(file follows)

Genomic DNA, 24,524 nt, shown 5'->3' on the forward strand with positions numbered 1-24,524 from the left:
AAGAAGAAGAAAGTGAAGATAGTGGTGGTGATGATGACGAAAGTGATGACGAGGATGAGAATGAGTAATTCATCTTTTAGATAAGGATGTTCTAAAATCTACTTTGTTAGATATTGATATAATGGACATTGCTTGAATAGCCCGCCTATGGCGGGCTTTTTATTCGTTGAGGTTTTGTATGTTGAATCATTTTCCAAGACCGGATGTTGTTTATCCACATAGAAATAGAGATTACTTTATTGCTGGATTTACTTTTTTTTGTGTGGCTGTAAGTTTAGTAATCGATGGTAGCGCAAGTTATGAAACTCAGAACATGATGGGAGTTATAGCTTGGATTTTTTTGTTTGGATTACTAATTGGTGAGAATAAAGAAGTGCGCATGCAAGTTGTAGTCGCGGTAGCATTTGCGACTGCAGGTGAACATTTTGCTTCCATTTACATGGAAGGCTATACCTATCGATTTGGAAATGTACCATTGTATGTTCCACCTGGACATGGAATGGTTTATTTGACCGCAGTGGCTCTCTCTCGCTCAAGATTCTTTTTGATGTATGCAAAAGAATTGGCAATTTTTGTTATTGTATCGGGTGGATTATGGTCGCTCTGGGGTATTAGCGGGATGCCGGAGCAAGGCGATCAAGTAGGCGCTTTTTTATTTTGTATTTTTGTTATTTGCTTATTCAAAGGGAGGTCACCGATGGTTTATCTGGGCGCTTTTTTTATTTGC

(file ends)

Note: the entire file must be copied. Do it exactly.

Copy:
Genomic DNA, 24,524 nt, shown 5'->3' on the forward strand with positions numbered 1-24,524 from the left:
AAGAAGAAGAAAGTGAAGATAGTGGTGGTGATGATGACGAAAGTGATGACGAGGATGAGAATGAGTAATTCATCTTTTAGATAAGGATGTTCTAAAATCTACTTTGTTAGATATTGATATAATGGACATTGCTTGAATAGCCCGCCTATGGCGGGCTTTTTATTCGTTGAGGTTTTGTATGTTGAATCATTTTCCAAGACCGGATGTTGTTTATCCACATAGAAATAGAGATTACTTTATTGCTGGATTTACTTTTTTTTGTGTGGCTGTAAGTTTAGTAATCGATGGTAGCGCAAGTTATGAAACTCAGAACATGATGGGAGTTATAGCTTGGATTTTTTTGTTTGGATTACTAATTGGTGAGAATAAAGAAGTGCGCATGCAAGTTGTAGTCGCGGTAGCATTTGCGACTGCAGGTGAACATTTTGCTTCCATTTACATGGAAGGCTATACCTATCGATTTGGAAATGTACCATTGTATGTTCCACCTGGACATGGAATGGTTTATTTGACCGCAGTGGCTCTCTCTCGCTCAAGATTCTTTTTGATGTATGCAAAAGAATTGGCAATTTTTGTTATTGTATCGGGTGGATTATGGTCGCTCTGGGGTATTAGCGGGATGCCGGAGCAAGGCGATCAAGTAGGCGCTTTTTTATTTTGTATTTTTGTTATTTGCTTATTCAAAGGGAGGTCACCGATGGTTTATCTGGGCGCTTTTTTTATTTGC